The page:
I'm a big Kurzweil fan in part because my version of a Black Hole, what he calls The Singularity, that I saw in the 80s would occur around 2040 to 2060 based on a Moore's Law extrapolation where it was clear that if the trend continued, the CPU numbers get insanely big and society would be incomprehensible - from a 1989 perspective. I didn't think strong A.I was necessary nor did I say anything about immortality. I also didn't think it was inevitable the trend would go into the 2040s.

Stem cells, gene therapies, advanced cancer treatments as well as health pills are definitely coming to a decade near you: the 2020s.

Please don’t take this as technological pessimism or a prediction that we’re done, we know all we’ll ever know. Or as a statement that I’m not at least a little bit worried about AI. It’s the Singularity, the idea that we’re on the cusp of some spiral of accelerating returns that I’m especially incredulous about. Singularity or Stagnation are not the only two possibilities.

I don’t think there’s anyone alive today who has any longevity secrets of more than small effect. There’s a long history of debunked and over-hyped ideas in that realm. As to whether there’s some lifespan barrier, there’s some reason to think so, but not a lot of evidence. And if there is a specific barrier, presumably it will eventually be overcome by technical means. But we’re a long way from addressing that.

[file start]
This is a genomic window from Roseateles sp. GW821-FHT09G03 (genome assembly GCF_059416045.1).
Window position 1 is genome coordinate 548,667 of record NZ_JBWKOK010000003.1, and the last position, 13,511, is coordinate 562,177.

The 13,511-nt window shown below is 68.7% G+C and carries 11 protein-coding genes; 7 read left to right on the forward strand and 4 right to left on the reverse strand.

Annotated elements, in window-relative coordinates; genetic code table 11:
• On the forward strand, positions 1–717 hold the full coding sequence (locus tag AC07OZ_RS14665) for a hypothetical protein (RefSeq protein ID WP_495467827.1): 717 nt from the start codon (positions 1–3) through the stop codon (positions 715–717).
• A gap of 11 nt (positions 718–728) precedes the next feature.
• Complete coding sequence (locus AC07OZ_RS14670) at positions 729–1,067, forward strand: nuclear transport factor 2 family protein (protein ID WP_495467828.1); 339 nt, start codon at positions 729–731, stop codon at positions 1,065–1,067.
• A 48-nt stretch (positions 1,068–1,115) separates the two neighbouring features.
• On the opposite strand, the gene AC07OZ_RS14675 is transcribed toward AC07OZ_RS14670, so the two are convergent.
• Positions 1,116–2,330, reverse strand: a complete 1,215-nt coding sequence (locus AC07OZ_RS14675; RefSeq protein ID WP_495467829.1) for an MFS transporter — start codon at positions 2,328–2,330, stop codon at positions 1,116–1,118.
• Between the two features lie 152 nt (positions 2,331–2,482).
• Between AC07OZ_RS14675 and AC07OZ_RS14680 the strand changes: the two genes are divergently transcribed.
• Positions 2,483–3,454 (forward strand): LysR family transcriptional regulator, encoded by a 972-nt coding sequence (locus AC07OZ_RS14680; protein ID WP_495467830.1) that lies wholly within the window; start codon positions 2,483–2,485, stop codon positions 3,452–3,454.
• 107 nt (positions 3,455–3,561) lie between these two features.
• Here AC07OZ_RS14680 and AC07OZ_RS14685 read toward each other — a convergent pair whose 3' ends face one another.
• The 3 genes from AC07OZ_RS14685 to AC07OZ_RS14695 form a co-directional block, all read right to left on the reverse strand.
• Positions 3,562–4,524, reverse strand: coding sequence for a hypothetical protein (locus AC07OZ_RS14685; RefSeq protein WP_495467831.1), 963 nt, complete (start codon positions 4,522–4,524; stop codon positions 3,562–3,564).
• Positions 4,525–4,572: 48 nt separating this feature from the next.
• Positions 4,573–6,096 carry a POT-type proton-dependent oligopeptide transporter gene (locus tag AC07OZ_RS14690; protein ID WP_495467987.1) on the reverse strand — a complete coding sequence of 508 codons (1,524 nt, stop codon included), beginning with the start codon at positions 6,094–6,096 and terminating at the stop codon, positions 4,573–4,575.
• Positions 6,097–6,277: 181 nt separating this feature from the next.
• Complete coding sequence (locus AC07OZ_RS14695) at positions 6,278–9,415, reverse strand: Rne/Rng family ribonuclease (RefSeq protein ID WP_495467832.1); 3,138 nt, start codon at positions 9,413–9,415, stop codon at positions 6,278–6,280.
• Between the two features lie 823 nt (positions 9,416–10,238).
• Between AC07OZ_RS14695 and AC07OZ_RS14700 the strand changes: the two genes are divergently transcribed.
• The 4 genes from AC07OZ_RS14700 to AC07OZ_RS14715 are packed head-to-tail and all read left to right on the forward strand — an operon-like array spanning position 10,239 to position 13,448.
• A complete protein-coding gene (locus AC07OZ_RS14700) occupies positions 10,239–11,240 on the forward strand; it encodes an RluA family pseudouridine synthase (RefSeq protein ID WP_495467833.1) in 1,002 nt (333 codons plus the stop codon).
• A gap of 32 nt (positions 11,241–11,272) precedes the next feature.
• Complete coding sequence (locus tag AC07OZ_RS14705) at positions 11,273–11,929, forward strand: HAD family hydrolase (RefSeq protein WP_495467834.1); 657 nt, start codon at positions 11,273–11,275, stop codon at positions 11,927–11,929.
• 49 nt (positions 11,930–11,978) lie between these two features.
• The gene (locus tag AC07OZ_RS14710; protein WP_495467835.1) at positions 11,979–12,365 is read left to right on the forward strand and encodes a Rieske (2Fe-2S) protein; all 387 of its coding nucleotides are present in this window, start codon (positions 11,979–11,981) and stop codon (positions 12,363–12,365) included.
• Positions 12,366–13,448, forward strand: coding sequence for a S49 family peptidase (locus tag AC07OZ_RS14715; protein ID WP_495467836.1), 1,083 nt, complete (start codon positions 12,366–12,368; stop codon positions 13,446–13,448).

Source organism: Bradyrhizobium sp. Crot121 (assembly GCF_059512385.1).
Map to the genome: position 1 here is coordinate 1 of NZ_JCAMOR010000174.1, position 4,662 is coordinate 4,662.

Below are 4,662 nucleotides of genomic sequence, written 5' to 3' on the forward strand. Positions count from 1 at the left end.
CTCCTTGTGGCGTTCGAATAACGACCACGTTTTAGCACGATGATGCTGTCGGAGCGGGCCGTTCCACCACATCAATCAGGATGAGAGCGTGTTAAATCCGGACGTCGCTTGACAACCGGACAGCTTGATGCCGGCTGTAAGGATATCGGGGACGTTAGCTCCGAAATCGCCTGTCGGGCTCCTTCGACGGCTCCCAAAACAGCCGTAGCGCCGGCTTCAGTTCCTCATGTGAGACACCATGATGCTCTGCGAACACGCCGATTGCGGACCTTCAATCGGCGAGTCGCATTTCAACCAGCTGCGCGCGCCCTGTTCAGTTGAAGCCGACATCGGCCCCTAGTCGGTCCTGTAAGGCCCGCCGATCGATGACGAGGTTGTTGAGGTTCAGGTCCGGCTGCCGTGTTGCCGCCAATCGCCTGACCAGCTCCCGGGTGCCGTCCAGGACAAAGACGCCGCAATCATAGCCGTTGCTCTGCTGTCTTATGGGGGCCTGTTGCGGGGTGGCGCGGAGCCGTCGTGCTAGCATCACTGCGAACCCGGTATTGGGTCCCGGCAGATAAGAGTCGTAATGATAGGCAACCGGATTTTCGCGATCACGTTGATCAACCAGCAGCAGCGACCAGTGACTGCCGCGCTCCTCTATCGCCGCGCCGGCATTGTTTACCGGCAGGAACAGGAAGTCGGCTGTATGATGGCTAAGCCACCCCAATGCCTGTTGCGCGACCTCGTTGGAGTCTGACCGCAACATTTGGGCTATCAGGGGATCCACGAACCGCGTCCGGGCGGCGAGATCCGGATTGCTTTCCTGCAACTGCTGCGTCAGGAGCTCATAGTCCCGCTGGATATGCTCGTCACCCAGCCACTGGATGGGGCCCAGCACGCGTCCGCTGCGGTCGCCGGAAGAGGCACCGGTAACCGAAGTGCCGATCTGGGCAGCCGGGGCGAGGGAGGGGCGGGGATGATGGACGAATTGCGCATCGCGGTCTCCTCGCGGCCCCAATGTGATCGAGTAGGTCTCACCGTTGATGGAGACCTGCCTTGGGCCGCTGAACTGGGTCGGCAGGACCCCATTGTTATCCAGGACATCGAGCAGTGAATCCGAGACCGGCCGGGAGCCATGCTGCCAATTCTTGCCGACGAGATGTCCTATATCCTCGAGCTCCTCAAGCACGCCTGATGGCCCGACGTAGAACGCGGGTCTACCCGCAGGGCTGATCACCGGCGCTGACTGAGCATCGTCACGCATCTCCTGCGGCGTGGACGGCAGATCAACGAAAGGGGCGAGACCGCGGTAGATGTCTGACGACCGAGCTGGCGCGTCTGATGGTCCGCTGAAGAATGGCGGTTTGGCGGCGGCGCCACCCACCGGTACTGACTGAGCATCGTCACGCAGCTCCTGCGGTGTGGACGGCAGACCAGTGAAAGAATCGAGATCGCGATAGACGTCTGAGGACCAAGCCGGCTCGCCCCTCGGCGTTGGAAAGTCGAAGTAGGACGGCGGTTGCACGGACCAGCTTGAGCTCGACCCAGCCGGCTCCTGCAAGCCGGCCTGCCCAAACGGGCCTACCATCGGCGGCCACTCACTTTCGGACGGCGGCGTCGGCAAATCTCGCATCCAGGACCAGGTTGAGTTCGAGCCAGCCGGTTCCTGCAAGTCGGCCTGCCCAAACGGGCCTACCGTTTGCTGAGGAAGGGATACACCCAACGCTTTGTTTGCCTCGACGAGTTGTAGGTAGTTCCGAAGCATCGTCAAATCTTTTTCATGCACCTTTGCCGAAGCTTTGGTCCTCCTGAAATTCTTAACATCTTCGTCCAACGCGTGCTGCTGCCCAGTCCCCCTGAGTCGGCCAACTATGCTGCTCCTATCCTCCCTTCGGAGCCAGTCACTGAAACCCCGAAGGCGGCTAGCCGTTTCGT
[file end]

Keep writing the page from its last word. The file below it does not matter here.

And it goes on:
I feel sorry for members of the Nomenklatura. Imagine having to spend your free time watching ridiculous "Art" and eating in Mongolian themed restaurants.

The CBC must get the blame in this instance but, like many others, the web page repeats information over and over. Perhaps it's being constructed by a robot. In any event, the quality of web pages in the domain of major media outlets is ridiculous.

"In return, the robot replies, displays facial expressions and moves its hands." Typical spouse.

In this case working with a dumb robot is more difficult than working with a human. But, there are not dumb robot, so this is not a robot. It's closer to play a CD and dance following the music.